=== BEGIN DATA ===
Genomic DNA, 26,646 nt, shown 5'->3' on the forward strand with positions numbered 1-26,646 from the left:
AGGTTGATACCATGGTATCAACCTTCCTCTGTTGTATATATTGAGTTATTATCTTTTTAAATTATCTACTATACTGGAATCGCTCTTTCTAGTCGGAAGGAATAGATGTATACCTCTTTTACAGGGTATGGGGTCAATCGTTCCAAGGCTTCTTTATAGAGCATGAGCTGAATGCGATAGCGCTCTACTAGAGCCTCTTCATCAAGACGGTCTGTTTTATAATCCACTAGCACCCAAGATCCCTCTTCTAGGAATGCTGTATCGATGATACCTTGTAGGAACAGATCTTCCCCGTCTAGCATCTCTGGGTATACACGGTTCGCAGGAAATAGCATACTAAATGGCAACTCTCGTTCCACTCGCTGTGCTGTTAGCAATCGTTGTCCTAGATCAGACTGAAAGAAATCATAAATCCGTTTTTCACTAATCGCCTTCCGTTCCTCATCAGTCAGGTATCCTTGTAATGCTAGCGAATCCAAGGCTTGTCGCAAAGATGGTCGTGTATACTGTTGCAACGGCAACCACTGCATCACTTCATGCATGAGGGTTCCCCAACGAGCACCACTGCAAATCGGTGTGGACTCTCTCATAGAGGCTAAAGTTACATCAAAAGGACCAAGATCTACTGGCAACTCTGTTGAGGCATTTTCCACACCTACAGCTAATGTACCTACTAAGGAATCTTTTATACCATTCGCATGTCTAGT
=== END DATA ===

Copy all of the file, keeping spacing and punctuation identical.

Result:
Genomic DNA, 26,646 nt, shown 5'->3' on the forward strand with positions numbered 1-26,646 from the left:
AGGTTGATACCATGGTATCAACCTTCCTCTGTTGTATATATTGAGTTATTATCTTTTTAAATTATCTACTATACTGGAATCGCTCTTTCTAGTCGGAAGGAATAGATGTATACCTCTTTTACAGGGTATGGGGTCAATCGTTCCAAGGCTTCTTTATAGAGCATGAGCTGAATGCGATAGCGCTCTACTAGAGCCTCTTCATCAAGACGGTCTGTTTTATAATCCACTAGCACCCAAGATCCCTCTTCTAGGAATGCTGTATCGATGATACCTTGTAGGAACAGATCTTCCCCGTCTAGCATCTCTGGGTATACACGGTTCGCAGGAAATAGCATACTAAATGGCAACTCTCGTTCCACTCGCTGTGCTGTTAGCAATCGTTGTCCTAGATCAGACTGAAAGAAATCATAAATCCGTTTTTCACTAATCGCCTTCCGTTCCTCATCAGTCAGGTATCCTTGTAATGCTAGCGAATCCAAGGCTTGTCGCAAAGATGGTCGTGTATACTGTTGCAACGGCAACCACTGCATCACTTCATGCATGAGGGTTCCCCAACGAGCACCACTGCAAATCGGTGTGGACTCTCTCATAGAGGCTAAAGTTACATCAAAAGGACCAAGATCTACTGGCAACTCTGTTGAGGCATTTTCCACACCTACAGCTAATGTACCTACTAAGGAATCTTTTATACCATTCGCATGTCTAGT